Dawn Spencer Hurwitz Scent of Hope ~ fragrance review, with an aside on Jacques Fath Iris Gris


I can’t think of another fragrance that matches the mystique of Jacques Fath Iris Gris. Sure, perfume lovers scramble for vintage Mitsouko and study its qualities by the batch number, but Mitsouko is still on the market, and vintage bottles are relatively easy to find. Jacques Fath, perhaps Dior’s closest competition in the New Look years, died in 1954 at the stupidly young age of 42, and Iris Gris — even the name is mysterious and moody — disappeared soon after. Scent of Hope is a recreation of Iris Gris that indie perfumer Dawn Spencer Hurwitz originally made for a private client.

Perfumer Vincent Roubert developed Iris Gris in 1946, just as France was shaking free of World War II.1 Thanks to Denyse Beaulieu of Grain de Musc, I’ve been lucky enough to smell a sample strip dipped in a bottle she bought unopened. I was surprised at how clean it smelled, and how rich the iris was, but of course that bottle was at least 60 years old. I cherish the amber-stained but now-scentless strip as a talisman. But how would Iris Gris smell fresh…

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Coty L’Aimant ~ fragrance review

Coty L'Aimant, vintage advert

“Look what I found for you,” my coworker said and handed me a Coty L’Aimant perfume ad shrink-wrapped on cardboard. It was all in gold and red, featuring a woman in a 1950s coiffure gazing into a tiny stage peppered with various L’Aimant products, from perfume to compacts to body powder. Each product was adorned with a horseshoe magnet encompassing a heart. “To be a magnet — wear a magnet — always!” the copy said.

Well, I could use some magnetizing. Who couldn’t? I remembered the bottle of vintage L’Aimant Eau de Toilette stashed in my perfume cupboard. It was time to put it to the test.

François Coty and Vincent Roubert created L’Aimant over five years, and the fragrance launched in 1927 — for context, the same year that saw the birth of Lanvin Arpège, Caron Bellodgia, and Jean Patou Chaldée. In his book Perfume, Nigel Groom lists L’Aimant’s notes as bergamot, neroli, peach, strawberry, jasmine, rose, ylang ylang, vanilla, vetiver and sandalwood. The fragrance fell out of production, then relaunched in 1995, when Groom claims it became the most popular perfume in Great Britain…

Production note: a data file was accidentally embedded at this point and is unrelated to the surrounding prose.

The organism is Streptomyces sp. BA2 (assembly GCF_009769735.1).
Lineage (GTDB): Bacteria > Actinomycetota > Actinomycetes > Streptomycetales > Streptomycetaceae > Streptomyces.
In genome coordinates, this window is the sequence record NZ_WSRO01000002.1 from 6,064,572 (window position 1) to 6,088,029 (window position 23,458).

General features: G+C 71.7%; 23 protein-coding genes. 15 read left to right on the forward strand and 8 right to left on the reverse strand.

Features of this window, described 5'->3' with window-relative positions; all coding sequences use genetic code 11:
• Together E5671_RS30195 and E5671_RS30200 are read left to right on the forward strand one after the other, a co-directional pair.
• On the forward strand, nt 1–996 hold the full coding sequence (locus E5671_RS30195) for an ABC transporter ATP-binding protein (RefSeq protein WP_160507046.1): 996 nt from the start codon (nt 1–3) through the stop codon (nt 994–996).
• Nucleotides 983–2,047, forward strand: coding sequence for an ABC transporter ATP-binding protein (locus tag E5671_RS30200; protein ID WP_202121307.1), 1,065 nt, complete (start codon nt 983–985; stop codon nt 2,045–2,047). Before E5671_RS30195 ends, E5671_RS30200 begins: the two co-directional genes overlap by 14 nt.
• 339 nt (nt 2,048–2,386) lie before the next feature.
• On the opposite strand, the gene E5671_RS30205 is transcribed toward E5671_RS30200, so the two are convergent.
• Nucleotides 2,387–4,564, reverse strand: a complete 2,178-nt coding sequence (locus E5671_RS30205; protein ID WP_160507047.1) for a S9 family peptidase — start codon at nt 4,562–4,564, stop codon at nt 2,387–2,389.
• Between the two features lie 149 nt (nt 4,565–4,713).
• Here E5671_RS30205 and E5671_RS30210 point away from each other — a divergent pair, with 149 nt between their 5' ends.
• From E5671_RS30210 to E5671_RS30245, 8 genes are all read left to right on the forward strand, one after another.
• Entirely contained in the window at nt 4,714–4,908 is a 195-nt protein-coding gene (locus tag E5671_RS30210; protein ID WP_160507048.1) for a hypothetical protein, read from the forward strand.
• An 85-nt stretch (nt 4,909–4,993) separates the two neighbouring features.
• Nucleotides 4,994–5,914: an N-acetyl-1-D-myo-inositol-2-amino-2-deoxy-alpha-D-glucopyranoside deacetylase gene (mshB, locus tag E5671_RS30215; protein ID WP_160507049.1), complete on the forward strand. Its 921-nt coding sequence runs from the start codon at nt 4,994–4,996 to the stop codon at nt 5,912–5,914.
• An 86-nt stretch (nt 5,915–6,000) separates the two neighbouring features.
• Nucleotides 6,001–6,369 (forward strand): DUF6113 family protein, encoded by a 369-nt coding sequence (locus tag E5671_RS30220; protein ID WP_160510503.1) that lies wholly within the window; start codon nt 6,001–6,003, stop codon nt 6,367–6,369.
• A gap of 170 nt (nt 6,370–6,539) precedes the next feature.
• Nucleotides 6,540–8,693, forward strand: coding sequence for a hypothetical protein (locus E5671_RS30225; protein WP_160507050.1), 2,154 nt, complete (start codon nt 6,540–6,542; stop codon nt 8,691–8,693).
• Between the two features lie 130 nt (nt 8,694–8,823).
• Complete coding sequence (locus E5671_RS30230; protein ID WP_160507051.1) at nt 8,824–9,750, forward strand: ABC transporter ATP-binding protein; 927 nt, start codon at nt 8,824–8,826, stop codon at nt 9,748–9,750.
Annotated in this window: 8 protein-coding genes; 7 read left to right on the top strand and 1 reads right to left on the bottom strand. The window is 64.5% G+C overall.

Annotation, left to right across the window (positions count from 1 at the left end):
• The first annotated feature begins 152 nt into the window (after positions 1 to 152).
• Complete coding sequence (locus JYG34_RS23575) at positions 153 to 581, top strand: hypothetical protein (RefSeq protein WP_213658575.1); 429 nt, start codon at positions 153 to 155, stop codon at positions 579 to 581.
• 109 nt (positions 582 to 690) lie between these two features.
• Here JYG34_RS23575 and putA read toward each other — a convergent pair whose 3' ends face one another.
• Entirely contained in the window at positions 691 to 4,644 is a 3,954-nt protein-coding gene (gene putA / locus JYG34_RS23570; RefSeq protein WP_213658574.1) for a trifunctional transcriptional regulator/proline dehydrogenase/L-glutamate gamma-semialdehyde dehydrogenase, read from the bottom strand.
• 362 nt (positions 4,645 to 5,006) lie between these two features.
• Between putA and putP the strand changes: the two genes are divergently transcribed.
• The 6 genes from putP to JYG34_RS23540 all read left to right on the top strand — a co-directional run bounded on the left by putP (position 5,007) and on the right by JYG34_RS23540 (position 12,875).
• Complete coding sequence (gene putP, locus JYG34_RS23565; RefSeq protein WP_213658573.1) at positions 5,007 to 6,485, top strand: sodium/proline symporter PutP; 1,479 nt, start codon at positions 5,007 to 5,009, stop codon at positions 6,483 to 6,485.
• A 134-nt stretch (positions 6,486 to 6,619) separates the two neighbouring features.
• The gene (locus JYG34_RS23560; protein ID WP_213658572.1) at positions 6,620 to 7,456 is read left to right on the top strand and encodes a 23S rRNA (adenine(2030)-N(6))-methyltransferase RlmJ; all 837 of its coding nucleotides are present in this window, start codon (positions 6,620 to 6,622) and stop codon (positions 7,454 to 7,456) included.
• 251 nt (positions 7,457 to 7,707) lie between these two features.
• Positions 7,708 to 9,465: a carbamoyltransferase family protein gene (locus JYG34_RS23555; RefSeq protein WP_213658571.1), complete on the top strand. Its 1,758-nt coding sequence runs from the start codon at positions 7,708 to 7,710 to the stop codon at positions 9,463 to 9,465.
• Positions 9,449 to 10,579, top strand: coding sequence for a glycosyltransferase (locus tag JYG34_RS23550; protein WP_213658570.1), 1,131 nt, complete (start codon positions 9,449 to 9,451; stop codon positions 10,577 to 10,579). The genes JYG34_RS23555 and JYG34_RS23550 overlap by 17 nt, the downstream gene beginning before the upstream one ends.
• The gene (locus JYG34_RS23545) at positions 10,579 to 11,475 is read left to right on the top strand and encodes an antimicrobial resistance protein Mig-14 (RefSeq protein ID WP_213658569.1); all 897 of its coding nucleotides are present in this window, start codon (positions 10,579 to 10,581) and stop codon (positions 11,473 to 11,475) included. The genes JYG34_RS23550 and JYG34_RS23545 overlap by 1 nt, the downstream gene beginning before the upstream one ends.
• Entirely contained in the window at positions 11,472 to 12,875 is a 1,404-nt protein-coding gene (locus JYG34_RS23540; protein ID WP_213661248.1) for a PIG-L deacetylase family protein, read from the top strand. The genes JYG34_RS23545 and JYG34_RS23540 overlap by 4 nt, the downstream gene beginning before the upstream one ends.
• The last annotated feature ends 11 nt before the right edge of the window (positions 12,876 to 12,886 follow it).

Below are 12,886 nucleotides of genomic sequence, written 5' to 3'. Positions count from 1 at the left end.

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Knize Ten ~ fragrance review

Knize Ten fragrance

I bought my first bottle of the Knize Ten during a particularly long (and chilly) wet season in Los Angeles, and I remember walking to and from work for weeks — wearing Knize Ten — on streets lined with blooming jacaranda trees, their strongly perfumed blue flowers drenched with rain. Today, in Seattle, rain isn’t rare as it was in usually parched and sunny L.A., but Knize Ten still blends well with cool, stormy weather.

The Viennese clothing firm Knize has been around since 1858, and it introduced its first fragrance, Knize Ten, in 1924. (Knize used images of polo players in its advertising, and “ten” is the highest handicap in polo.) There’s no doubt Knize Ten has been through some reformulations* in the last 86 years (its leather and musk notes have been softened considerably since I wore it 15 years ago), but it still possesses a crisp, “classic” vibe; it’s a debonair, spicy-floral leather fragrance…

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Jacques Fath Green Water fragrance review

Jacques Fath Green Water cologne

Scorching weather has arrived — even in the usually temperate Northwest. Last week, the temperature in downtown Seattle hovered around 100 degrees Fahrenheit! During that heat spell I wore an old favorite fragrance: Jacques Fath’s Green Water.

French fashion designer Jacques Fath has been dead for over 50 years and few people recognize his name, but in his heyday in the 1940s and early 1950s, he was considered an innovative designer (and marketer) of women’s clothes. His designs were featured in films and his clientele included Greta Garbo, Rita Hayworth and Ava Gardner. Fath died of leukemia at the peak of his fame at age 42 and his fashion house never really recovered from his loss — no matter who owned it or designed for it. Jacques Fath perfumes were kept in production…

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